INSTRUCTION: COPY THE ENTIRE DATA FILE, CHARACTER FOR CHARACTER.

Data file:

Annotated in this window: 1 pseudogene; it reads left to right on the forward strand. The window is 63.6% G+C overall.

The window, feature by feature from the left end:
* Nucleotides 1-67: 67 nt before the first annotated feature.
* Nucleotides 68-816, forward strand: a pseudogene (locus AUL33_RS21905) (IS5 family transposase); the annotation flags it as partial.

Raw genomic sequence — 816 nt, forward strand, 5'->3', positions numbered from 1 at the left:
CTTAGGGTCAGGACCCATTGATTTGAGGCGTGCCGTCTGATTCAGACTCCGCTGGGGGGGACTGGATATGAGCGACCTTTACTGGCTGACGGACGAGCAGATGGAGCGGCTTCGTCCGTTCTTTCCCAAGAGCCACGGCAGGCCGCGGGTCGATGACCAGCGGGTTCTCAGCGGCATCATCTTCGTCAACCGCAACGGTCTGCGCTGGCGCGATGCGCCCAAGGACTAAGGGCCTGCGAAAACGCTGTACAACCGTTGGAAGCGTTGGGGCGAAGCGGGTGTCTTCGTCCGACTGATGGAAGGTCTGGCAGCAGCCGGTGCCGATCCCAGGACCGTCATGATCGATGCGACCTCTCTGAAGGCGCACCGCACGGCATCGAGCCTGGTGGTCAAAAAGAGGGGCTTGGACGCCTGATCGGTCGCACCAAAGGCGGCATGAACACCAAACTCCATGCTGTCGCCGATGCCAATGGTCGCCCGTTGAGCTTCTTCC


Annotated in this window: 1 pseudogene; it reads left to right on the forward strand. The window is 63.6% G+C overall.

The window, feature by feature from the left end:
* Nucleotides 1-67: 67 nt before the first annotated feature.
* Nucleotides 68-816, forward strand: a pseudogene (locus AUL33_RS21905) (IS5 family transposase); the annotation flags it as partial.

Raw genomic sequence — 816 nt, forward strand, 5'->3', positions numbered from 1 at the left:
CTTAGGGTCAGGACCCATTGATTTGAGGCGTGCCGTCTGATTCAGACTCCGCTGGGGGGGACTGGATATGAGCGACCTTTACTGGCTGACGGACGAGCAGATGGAGCGGCTTCGTCCGTTCTTTCCCAAGAGCCACGGCAGGCCGCGGGTCGATGACCAGCGGGTTCTCAGCGGCATCATCTTCGTCAACCGCAACGGTCTGCGCTGGCGCGATGCGCCCAAGGACTAAGGGCCTGCGAAAACGCTGTACAACCGTTGGAAGCGTTGGGGCGAAGCGGGTGTCTTCGTCCGACTGATGGAAGGTCTGGCAGCAGCCGGTGCCGATCCCAGGACCGTCATGATCGATGCGACCTCTCTGAAGGCGCACCGCACGGCATCGAGCCTGGTGGTCAAAAAGAGGGGCTTGGACGCCTGATCGGTCGCACCAAAGGCGGCATGAACACCAAACTCCATGCTGTCGCCGATGCCAATGGTCGCCCGTTGAGCTTCTTCC